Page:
A 3PL can be ideal in this situation. When using a 3PL, the cost burden associated with owning and operating a warehouse is dispersed among many retailers. This allows the 3PL to offer each a lower than normal rate due to the economies of scale. Similarly, since a 3PL is shipping for a multitude of retailers, they can negotiate transportation rates much lower than a single retailer can.
Signs it’s time to outsource fulfillment:
1. Marketing and other growth initiatives are taking a back seat
Every entrepreneur knows that they can’t just put up a website and begin driving sales. Building brand awareness and standing out from the competition is a continual process. Don’t let fulfillment slow your brand’s growth path.
2. Seasonal or uneven sales volume
While revenue may be seasonal, the fixed expenses of owning a warehouse are not. By outsourcing to a 3PL, brands can turn these fixed costs into variable costs, and end up improving their margins more than they may think.
3. Storage space is disappearing; managing SKUs and inventory is difficult
These are signs that a business is outgrowing its current infrastructure. Its either time to invest in a bigger warehouse and update the warehouse technology, or if those investments are too much for your current business, it’s time to outsource your fulfillment.
4. Growth plans include expanding internationally
Shipping in the U.S. is one thing. Shipping internationally includes customs, tariffs, expensive international fees and other complex factors. By using a 3PL, a business can dip it’s toes in a new marketplace to set for demand without fully committing to the risk of opening a warehouse abroad.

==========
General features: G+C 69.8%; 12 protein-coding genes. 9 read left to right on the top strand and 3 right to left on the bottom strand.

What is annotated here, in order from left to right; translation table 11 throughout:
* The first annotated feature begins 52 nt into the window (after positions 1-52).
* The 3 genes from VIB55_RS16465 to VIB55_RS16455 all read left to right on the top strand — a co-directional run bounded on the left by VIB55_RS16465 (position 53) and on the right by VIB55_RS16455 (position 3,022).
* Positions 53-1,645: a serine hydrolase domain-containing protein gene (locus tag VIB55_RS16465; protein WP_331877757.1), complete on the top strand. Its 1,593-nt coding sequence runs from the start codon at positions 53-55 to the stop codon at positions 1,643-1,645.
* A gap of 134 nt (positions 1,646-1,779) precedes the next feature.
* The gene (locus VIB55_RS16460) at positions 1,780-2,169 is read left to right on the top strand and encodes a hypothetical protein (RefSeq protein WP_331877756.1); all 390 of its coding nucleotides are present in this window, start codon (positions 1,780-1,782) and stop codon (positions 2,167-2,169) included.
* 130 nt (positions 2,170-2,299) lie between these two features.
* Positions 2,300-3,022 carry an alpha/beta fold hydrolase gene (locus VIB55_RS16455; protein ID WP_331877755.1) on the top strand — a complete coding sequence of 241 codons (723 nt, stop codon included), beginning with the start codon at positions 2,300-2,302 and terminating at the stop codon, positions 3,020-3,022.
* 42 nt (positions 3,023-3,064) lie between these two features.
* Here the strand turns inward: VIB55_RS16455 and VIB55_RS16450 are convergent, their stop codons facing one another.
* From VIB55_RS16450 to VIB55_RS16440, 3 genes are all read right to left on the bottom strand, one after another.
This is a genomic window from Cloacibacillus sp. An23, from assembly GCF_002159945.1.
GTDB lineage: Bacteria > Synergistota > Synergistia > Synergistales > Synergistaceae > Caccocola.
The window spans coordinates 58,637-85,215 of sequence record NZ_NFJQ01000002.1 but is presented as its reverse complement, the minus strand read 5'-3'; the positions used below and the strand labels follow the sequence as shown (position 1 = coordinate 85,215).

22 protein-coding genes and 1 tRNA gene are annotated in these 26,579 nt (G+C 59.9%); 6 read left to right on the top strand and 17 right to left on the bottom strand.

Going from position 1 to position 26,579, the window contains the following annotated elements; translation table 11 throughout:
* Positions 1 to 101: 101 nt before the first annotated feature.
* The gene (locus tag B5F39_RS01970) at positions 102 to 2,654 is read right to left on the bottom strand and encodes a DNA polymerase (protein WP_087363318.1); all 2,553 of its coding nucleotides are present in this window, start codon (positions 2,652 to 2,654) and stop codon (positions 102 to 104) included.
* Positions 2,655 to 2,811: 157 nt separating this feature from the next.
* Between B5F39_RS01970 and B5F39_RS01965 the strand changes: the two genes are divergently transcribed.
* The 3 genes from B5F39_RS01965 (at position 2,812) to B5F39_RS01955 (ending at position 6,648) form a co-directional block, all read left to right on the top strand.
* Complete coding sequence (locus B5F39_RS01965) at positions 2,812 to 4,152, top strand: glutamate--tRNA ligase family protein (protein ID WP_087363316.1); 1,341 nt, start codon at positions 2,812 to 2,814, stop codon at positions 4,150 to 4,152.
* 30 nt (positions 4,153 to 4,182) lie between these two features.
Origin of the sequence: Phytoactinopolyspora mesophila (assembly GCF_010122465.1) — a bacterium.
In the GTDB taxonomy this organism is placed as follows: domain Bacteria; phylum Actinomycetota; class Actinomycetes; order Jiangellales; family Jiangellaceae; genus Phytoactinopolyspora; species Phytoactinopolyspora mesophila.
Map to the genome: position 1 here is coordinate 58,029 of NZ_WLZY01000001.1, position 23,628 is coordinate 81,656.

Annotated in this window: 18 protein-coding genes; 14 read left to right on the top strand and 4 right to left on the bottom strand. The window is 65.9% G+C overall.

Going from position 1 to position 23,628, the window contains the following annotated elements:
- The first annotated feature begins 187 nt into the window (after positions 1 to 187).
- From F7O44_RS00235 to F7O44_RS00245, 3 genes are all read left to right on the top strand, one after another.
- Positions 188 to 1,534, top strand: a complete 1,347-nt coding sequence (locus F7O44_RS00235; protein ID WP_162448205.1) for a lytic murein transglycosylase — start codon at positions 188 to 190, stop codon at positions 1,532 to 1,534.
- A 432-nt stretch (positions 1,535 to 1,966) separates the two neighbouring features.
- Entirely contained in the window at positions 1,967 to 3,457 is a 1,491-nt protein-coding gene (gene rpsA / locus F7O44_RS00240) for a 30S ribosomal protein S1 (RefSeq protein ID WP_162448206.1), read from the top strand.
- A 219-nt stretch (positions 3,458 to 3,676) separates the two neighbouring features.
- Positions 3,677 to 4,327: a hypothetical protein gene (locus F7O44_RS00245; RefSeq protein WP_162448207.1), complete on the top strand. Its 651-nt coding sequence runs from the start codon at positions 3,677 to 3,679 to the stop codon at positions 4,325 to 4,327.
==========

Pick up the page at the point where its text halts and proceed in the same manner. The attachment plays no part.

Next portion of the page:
5. Slow shipping times and delays cost sales
If a business is in Florida, shipping to Oregon either has long transit times or an expensive shipping price tag associated with it. 3PL, due to their volume, can provide better shipping rates and are typically strategically located next to major shipping hubs to reduce time in transit.
Internal Fulfillment Vs. Outsourcing: The Tipping Point
At the end of the day, what makes sense for any business always comes down to cost and quality. If the cost of fulfillment is less expensive and will give a better brand experience when using a 3PL versus doing it internally, it’s probably time to change.
Below is an example fulfillment cost per order analysis.
*Don’t forget to include employee’s time in this equation. When outsourcing fulfillment, this frees up the time of company employees to handle other tasks like marketing, brand strategy, and new product creation.
Fulfillment is a necessary part of retailers’ supply chains. As startups scale, it’s important to keep a close eye on fulfillment fees. When the volume makes sense, outsourcing to a 3PL can free up profit margin that can be reinvested back into the business, not to mention free up entrepreneur’s time to focus on revenue-generating activities.
LEARN MORE: Getting close to the tipping point? Reach out to our fulfillment specialists to help walk you through your fulfillment costs and see if a 3PL makes sense for your business. Request a free consultation today.